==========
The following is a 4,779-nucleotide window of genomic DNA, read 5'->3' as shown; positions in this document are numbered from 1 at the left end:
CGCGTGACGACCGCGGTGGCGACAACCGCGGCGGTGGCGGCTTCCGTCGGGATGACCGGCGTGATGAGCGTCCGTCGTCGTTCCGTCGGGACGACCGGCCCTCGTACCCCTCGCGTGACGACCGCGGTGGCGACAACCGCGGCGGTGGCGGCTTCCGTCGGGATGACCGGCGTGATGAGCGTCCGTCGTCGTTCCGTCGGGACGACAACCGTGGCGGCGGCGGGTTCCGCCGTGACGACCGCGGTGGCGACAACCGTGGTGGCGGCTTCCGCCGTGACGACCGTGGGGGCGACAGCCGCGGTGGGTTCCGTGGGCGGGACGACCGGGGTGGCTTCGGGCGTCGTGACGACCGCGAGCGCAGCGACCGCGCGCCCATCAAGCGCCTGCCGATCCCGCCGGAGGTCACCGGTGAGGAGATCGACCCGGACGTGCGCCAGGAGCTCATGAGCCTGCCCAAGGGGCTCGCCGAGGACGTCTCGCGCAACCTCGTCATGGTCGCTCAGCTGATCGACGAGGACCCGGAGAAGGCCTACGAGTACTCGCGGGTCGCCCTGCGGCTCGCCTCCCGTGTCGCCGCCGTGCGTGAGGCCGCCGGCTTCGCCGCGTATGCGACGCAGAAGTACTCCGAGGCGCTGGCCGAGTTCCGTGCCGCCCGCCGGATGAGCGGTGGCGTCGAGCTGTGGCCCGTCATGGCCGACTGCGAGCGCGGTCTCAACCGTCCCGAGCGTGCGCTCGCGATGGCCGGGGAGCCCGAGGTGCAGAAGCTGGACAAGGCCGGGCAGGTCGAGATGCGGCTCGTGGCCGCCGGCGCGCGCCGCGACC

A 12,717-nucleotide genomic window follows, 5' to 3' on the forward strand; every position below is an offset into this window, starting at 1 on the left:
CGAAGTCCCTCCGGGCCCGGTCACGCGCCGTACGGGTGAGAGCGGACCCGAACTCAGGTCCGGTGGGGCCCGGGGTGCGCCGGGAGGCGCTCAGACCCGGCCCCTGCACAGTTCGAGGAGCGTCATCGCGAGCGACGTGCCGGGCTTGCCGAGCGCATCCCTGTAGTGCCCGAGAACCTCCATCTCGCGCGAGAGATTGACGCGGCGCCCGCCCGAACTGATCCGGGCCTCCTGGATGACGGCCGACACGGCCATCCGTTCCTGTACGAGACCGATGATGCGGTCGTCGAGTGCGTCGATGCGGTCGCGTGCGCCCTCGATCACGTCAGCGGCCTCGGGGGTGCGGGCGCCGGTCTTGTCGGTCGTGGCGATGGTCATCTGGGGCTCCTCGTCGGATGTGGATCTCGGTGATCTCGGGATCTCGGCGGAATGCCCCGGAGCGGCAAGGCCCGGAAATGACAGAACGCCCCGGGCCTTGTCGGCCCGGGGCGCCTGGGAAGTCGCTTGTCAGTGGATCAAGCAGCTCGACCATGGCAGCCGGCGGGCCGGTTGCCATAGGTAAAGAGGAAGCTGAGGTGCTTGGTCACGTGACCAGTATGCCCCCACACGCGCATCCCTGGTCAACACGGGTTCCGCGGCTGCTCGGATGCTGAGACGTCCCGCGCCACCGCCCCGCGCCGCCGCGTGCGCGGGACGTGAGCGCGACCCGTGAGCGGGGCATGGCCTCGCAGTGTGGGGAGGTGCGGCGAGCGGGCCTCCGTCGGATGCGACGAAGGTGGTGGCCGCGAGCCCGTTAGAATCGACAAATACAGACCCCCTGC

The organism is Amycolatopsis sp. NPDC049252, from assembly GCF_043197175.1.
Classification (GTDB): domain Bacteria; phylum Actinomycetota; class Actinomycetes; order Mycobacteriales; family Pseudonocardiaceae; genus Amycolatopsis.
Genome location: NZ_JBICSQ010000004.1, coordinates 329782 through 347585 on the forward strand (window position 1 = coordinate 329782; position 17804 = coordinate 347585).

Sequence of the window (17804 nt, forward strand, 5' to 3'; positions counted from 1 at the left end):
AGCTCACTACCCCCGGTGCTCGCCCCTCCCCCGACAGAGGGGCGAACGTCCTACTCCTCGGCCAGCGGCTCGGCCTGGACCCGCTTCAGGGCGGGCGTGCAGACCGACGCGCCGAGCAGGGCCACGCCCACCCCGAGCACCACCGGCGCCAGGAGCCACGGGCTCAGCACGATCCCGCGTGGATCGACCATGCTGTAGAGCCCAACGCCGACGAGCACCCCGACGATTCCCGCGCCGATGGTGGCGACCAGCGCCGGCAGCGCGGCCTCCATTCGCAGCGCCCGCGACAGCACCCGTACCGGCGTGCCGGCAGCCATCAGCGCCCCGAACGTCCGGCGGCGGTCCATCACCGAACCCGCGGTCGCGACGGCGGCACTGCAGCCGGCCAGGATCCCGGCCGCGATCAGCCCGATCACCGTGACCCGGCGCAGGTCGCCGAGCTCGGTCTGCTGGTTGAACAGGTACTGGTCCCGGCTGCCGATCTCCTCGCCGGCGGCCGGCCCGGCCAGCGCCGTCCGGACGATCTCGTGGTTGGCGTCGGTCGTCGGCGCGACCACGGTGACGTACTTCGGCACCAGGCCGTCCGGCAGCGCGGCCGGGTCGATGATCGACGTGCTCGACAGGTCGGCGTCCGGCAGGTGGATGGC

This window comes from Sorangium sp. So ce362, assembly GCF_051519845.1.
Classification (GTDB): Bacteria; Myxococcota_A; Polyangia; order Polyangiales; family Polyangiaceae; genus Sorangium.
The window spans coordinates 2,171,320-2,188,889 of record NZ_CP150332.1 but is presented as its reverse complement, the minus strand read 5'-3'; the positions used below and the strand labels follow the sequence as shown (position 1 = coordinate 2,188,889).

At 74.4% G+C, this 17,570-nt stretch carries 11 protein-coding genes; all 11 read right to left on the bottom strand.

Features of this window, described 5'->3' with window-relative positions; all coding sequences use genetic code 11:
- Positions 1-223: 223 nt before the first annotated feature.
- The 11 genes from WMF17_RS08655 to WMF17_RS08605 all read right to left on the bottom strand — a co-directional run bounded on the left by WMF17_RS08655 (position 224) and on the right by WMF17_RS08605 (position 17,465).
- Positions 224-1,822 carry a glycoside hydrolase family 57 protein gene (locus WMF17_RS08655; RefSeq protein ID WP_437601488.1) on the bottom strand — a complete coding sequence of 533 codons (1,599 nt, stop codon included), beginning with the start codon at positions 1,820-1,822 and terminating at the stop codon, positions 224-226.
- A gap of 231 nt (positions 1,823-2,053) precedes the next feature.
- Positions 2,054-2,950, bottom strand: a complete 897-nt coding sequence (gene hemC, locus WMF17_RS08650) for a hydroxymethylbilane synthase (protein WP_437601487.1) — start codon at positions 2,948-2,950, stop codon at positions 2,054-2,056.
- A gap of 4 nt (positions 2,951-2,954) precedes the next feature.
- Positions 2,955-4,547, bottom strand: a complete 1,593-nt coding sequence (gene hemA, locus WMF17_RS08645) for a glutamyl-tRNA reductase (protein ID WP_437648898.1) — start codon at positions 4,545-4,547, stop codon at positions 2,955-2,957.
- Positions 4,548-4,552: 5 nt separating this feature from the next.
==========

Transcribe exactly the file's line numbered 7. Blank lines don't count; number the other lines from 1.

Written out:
Genome location: NZ_JBICSQ010000004.1, coordinates 329782 through 347585 on the forward strand (window position 1 = coordinate 329782; position 17804 = coordinate 347585).